That’s not to paint Green Tape as inauthentic: there’s little doubt that black clothing was worn throughout the making of the album, just as pot was surely smoked in astronomical quantities. Yet the subliminal commentary isn’t arbitrary. The primary point of Green Tape is simply the thing itself — good music. Its underlying point is, for all practical purposes, the same. Like the dubstep tunes featuring Ill Chill’s vocals, the lyrical message lacing the tracks that comprise Green Tape is ultimately one of empowerment. The pervasive refrain in Undeniable comes to mind: “I just wanna free myself”, and true freedom isn’t something that can be smoked, or a status attained by stoners. DMVU and Ill Chill share the ideal of good music as a vehicle for awakening touted by dubstep’s celebrated ethos, but sound system music isn’t a social status either, and listening to underground music does not make one a good person. Their subtle dig at underground fashion is really a condemnation of elitism and empty trends. There’s nothing wrong with getting high and wearing black t-shirts. It’s just more important to think for yourself.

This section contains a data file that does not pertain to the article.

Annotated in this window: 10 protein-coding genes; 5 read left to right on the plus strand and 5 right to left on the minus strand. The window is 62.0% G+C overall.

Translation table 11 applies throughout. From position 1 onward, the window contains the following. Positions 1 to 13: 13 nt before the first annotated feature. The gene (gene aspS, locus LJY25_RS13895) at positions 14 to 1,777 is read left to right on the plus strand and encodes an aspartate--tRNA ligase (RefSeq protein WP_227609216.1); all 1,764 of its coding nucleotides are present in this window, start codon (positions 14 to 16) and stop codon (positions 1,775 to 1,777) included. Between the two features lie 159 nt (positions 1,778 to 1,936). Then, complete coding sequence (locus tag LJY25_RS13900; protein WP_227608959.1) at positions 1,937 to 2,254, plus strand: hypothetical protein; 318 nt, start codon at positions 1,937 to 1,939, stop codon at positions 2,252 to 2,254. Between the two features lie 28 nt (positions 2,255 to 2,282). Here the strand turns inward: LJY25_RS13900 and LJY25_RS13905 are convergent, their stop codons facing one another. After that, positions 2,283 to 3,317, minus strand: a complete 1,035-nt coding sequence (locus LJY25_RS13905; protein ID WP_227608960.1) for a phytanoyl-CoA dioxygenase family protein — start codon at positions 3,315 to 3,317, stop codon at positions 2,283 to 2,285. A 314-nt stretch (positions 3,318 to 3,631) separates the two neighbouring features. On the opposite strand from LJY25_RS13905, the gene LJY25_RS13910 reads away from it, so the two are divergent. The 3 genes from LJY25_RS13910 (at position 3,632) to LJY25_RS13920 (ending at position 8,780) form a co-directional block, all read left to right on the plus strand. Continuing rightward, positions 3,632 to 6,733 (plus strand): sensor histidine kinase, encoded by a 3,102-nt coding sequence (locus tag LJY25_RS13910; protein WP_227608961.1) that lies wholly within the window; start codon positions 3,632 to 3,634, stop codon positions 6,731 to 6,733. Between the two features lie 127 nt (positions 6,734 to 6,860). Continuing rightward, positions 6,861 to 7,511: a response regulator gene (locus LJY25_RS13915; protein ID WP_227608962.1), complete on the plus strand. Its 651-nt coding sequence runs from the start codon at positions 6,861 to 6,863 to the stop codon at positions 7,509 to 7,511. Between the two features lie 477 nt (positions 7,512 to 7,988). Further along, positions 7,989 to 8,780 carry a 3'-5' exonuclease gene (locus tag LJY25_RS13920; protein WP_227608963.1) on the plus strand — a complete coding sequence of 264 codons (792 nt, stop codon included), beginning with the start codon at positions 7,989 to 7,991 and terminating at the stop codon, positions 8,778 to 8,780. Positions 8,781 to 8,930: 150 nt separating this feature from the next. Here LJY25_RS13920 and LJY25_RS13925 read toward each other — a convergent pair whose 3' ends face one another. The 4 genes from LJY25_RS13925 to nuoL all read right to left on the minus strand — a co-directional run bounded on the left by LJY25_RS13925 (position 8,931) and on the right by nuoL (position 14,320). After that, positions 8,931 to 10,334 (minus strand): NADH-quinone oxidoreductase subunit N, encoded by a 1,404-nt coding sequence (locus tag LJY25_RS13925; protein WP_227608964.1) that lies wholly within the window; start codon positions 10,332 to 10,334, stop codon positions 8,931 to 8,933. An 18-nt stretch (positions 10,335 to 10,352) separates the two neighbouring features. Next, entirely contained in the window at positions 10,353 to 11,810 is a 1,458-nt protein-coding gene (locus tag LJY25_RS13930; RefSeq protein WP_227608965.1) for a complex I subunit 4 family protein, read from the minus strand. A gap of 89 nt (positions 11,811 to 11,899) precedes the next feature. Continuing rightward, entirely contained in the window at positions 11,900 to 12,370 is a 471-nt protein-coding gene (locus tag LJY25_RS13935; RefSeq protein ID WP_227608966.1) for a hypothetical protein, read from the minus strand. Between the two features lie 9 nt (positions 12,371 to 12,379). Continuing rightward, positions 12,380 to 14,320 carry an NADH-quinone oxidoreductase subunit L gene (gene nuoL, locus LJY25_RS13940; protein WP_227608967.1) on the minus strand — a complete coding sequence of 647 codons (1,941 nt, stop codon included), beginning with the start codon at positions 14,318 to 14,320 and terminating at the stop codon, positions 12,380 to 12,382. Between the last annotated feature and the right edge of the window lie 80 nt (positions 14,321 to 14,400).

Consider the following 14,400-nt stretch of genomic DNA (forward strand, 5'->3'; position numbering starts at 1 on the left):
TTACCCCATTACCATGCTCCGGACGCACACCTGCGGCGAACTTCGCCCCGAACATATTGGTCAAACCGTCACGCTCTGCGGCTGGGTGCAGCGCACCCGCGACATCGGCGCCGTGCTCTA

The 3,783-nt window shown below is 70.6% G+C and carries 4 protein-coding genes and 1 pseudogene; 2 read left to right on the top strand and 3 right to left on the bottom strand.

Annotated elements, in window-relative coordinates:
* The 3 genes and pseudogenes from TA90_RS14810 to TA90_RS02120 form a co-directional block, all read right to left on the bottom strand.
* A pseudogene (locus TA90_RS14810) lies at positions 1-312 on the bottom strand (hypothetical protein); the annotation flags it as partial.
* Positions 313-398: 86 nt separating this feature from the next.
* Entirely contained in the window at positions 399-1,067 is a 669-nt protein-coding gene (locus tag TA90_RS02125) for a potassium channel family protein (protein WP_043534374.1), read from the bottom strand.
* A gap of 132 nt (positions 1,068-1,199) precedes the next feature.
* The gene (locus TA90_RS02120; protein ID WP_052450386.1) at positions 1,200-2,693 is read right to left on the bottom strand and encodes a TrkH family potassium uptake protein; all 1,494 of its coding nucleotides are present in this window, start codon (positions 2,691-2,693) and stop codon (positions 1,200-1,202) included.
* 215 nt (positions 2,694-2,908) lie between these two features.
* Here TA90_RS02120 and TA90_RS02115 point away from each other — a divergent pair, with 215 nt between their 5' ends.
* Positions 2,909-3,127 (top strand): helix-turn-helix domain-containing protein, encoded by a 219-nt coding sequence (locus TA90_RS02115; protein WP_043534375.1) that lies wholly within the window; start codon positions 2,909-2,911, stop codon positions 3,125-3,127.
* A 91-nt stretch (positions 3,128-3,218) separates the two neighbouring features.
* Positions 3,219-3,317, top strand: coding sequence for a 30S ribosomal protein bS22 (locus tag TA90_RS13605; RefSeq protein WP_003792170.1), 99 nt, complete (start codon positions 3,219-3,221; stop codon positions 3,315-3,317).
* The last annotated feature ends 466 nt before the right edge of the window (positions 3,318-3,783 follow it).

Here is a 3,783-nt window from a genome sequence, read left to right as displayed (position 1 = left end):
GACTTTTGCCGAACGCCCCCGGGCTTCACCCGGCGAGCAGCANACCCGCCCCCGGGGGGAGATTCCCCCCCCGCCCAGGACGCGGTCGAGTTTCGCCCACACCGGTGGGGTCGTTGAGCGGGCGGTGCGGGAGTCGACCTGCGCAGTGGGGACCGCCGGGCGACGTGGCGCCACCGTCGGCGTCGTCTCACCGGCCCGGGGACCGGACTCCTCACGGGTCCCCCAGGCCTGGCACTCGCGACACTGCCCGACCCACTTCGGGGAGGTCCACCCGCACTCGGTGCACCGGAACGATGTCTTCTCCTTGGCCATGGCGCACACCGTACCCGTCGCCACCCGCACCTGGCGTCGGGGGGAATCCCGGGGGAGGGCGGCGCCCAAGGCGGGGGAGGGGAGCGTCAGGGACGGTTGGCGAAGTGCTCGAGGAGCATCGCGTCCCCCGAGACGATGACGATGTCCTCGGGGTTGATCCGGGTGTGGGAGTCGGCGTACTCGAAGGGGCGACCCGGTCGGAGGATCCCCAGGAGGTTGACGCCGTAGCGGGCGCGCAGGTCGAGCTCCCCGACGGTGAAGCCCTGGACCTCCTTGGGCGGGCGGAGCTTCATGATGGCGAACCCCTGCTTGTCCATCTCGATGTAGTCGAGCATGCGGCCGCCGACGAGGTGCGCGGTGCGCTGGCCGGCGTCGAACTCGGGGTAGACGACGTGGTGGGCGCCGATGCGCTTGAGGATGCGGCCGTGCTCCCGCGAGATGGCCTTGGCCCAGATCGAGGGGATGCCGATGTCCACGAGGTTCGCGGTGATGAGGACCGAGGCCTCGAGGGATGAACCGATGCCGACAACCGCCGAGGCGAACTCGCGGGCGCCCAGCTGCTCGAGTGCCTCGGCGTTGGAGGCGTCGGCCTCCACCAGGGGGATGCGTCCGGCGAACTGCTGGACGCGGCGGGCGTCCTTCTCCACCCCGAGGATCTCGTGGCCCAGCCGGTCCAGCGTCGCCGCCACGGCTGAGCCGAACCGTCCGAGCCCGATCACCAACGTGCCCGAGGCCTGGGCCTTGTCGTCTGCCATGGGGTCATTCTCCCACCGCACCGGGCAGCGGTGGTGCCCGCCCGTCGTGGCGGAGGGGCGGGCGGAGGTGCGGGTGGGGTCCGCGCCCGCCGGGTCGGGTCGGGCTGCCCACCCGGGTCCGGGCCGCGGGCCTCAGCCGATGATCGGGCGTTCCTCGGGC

And, therein, lies the total brilliance of the personal intent behind Green Tape. Not only did DMVU and Ill Chill make a good hip-hop album — they made a good hip-hop album that challenges superficial standards set for music without breaking them outright. Green Tape appeals in every way to anyone who would self-identify as a fan of hip-hop albums about weed. But unlike most albums of any genre about anything, Green Tape is audibly and undeniably real. Ill Chill spells out the revelations that some of us learn from sound systems in a way that is infinitely more accessible. His wisdom weaves with DMVU’s uncompromised instrumentation to form a coherent, genuine artistic expression. Most people recognise quality when they hear it — but most never hear it at all. Green Tape has the potential to change ears and elevate minds. For those who don’t know, Green Tape presents a wickedly simple opportunity to find out.
So all cleverness aside, here’s the true takeaway of this review: buy Green Tape. Roll a fat one with friends who don’t know, and play this shit for them. Good music, like good weed, should always be shared, and you know how it works — “if you got something good, I’ll match you.”
DMVU x Ill Chill’s Green Room (TTV002) is available to purchase now
Peace, love and respect.